German spitfire Audi RS3 delivers bang for your buck, be it on busy roads or open highways
Sporty in the city PHOTO: KEVIN LIM

There is a question I have always wanted to ask owners of the 250 Lamborghinis, 360 Ferraris and about 1,000 Porsche 911s here.

Yes, you Mr Lim, Mr Kwek, Mr Ong, Mr Khoo, Mr Cheong and company, as well as the many others in the jewellery-rattling class whom Forbes has missed: How much do you actually enjoy driving your supercars on the road?

My guess is that on a scale of one (not very much) to 10 (every minute of it), most of you will say, five. If there is a pretty damsel on your left, maybe six.

You see, driving a supercar in an urban environment like ours is probably a bit like riding a thoroughbred at a county fair.

Everyone and his mother can see you have a beautiful and capable ride, but you cannot really put the steed through its paces.

That is why there will always be a place for cars such as the Audi RS. Along with rivals from BMW's M and Mercedes' AMG divisions, the RS range allows the person behind the wheel to indulge in some very sporty manoeuvres - without a track - with very few compromises.

The RS3 is the latest example. The car absolutely shines. Not since the brilliant RS4 sampled five years ago has there been such an Audi.

Size has much to do with it. The RS3 is just slightly bigger and heavier than a Volkswagen Golf GTI.

In Sportback form, it has all the fundamentals of a hot hatch. And it reminds you of that every time you slide it into and out of a sharp corner, and every time you weave through traffic like everyone else is standing still.

Simplicity contributes too. The car is a no-brainer to drive. Yank its no-nonsense auto-shift lever to D and the RS3 does the rest. Want a better response? Just pull the lever another notch south to S.

In that mode, the RS3 does everything you want and need it to do without you having once to resort to the steering-mounted shifters.

The car's chassis is stout and stiff, and its hair-trigger throttle is a pleaser. There is no Drive Select to ponder, no superfluous electronics to clutter the cockpit or your mind.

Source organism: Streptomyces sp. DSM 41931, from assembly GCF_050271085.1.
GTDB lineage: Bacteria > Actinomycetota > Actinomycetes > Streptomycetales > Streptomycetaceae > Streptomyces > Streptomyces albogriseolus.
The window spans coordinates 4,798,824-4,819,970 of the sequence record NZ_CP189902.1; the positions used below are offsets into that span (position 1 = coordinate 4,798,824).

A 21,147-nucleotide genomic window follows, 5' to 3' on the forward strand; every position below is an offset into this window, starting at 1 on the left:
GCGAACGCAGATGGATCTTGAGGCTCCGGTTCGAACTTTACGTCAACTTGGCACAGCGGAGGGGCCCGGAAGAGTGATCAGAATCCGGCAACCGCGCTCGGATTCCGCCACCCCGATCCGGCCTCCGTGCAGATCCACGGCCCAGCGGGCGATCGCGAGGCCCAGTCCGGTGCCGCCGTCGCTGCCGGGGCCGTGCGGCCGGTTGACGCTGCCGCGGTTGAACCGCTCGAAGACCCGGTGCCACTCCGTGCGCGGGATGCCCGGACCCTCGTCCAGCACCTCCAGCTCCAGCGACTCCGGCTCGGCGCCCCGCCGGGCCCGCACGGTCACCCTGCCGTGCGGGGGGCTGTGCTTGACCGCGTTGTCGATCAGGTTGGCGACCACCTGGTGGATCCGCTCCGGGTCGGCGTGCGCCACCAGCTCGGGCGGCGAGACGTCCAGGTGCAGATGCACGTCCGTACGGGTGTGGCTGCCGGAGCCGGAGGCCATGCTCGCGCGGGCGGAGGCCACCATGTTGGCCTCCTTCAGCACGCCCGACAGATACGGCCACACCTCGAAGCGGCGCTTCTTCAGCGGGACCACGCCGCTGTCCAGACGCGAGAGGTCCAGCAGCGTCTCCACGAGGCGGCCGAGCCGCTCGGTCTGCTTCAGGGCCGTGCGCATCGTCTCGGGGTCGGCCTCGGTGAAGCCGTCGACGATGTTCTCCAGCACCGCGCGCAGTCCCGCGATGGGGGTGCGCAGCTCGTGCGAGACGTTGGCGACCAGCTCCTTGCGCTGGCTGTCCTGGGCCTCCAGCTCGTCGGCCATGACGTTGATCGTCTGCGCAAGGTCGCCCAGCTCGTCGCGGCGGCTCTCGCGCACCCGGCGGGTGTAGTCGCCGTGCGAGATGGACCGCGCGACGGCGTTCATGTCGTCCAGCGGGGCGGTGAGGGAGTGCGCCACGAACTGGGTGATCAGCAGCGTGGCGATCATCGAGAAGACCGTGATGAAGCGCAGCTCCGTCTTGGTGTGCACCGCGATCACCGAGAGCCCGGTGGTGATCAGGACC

In S mode, the car's dual-clutch seven-speeder is suitably high strung and there is sufficient space between each shift for its rather rare five-pot engine to reach its goose pimple-raising notes as the revs pile up.

The car crosses into three-digit velocity with no effort at all. With launch control and all- wheel-drive, it hits 100kmh from standstill in 4.6 seconds - quicker than the very accomplished and more muscular RS4 and quicker than the Porsche 911 Carrera.

Unlike supercars, the RS3 is effortless across a very wide speed range, making it a cinch to drive in the heart of the city as well as on open highways.

Its drivetrain is also exceedingly smooth and refined.

Its steering response may not be as edgy as the BMW 1M Coupe's and its suspension may not have as wide a performance spectrum as the C63 AMG, but it is still an extremely capable cruiser-cum-bruiser.

Its braking action, for instance, is exemplary. Being small and relatively light helps.

The A3-based car is low on frills when compared with its rivals, or even its siblings. Hence, its pricing is not as out of this world, even if you choose to equip it with optional bucket seats.

So, it looks like Audi has managed to not only recapture the magic and purity of its earlier RS models with this chilli padi, but it has also endowed it with more bang for the buck than anything else I can think of.

Definitely more than what the Kweks and the Khoos have in their garages.



Price: $259,888 with COE

Engine: 2,480cc 20-valve inline-5 turbocharged

Transmission: Seven-speed dual-clutch automatic with paddle shift

Power: 340bhp at 5,400rpm

Torque: 450Nm at 1,600-5,300rpm

Top speed: 250kmh (electronically limited)

0-100kmh: 4.6 seconds

Fuel consumption: 9.1 litres/100km

Agent: Premium Automobiles